unsigned long avenrun[3];

624

625 static inline void calc_load(unsigned long ticks)

626 {

627 unsigned long active_tasks; /* fixed-point */

628 static int count = LOAD_FREQ;

629

630 count -= ticks;

631 if (count > 0) {

632 count += LOAD_FREQ;

633 active_tasks = count_active_tasks( );

634 CALC_LOAD(avenrun[0], EXP_1, active_tasks);

635 CALC_LOAD(avenrun[1], EXP_5, active_tasks);

636 CALC_LOAD(avenrun[2], EXP_15, active_tasks);

637 }

638 }

The countdown is over a LOAD_FREQ of 5 HZ. How often is that?

1 HZ = 100 ticks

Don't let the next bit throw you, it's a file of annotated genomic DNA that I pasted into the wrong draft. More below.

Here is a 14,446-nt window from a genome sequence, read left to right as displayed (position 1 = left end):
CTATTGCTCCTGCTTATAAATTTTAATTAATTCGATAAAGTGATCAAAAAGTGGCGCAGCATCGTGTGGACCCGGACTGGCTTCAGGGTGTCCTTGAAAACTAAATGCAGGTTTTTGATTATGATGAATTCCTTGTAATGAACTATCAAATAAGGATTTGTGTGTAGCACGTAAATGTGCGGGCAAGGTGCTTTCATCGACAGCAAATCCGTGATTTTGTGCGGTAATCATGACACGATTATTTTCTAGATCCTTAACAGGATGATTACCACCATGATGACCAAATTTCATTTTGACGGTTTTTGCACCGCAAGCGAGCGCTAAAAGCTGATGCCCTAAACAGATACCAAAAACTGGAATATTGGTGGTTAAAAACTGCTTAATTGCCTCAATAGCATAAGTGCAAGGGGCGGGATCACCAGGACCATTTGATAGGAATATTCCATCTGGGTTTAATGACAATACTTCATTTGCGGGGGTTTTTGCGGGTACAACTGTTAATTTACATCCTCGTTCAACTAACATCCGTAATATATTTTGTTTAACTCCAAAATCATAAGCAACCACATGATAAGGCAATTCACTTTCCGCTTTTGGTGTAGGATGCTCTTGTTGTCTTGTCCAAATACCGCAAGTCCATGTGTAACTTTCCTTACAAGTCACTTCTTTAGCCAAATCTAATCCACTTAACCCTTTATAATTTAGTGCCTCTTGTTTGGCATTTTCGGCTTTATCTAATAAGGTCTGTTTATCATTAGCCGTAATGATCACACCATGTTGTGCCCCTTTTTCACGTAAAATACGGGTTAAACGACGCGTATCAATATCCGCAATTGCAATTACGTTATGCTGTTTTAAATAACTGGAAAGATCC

5 HZ = 500 ticks

1 tick = 10 miliseconds

500 ticks = 5000 miliseconds (or 5 seconds)

So, 5 HZ means that CALC_LOAD is called every 5 seconds.

4.1 Magic Numbers

The function CALC_LOAD is a macro defined in sched.h

58 extern unsigned long avenrun[ ]; /* Load averages */

59

60 #define FSHIFT 11 /* nr of bits of precision */

61 #define FIXED_1 (1<<FSHIFT) /* 1.0 as fixed-point */

62 #define LOAD_FREQ (5*HZ) /* 5 sec intervals */

63 #define EXP_1 1884 /* 1/exp(5sec/1min) as fixed-point */

64 #define EXP_5 2014 /* 1/exp(5sec/5min) */

65 #define EXP_15 2037 /* 1/exp(5sec/15min) */

66

67 #define CALC_LOAD(load,exp,n) \

68 load *= exp; \

69 load += n*(FIXED_1-exp);\

70 load >>= FSHIFT;

A notable curiosity is the appearance of those magic numbers: 1884, 2014, 2037. What do they mean? If we look at the preamble to the code we learn,

/*

49 * These are the constant used to fake the fixed-point load-average

50 * counting. Some notes: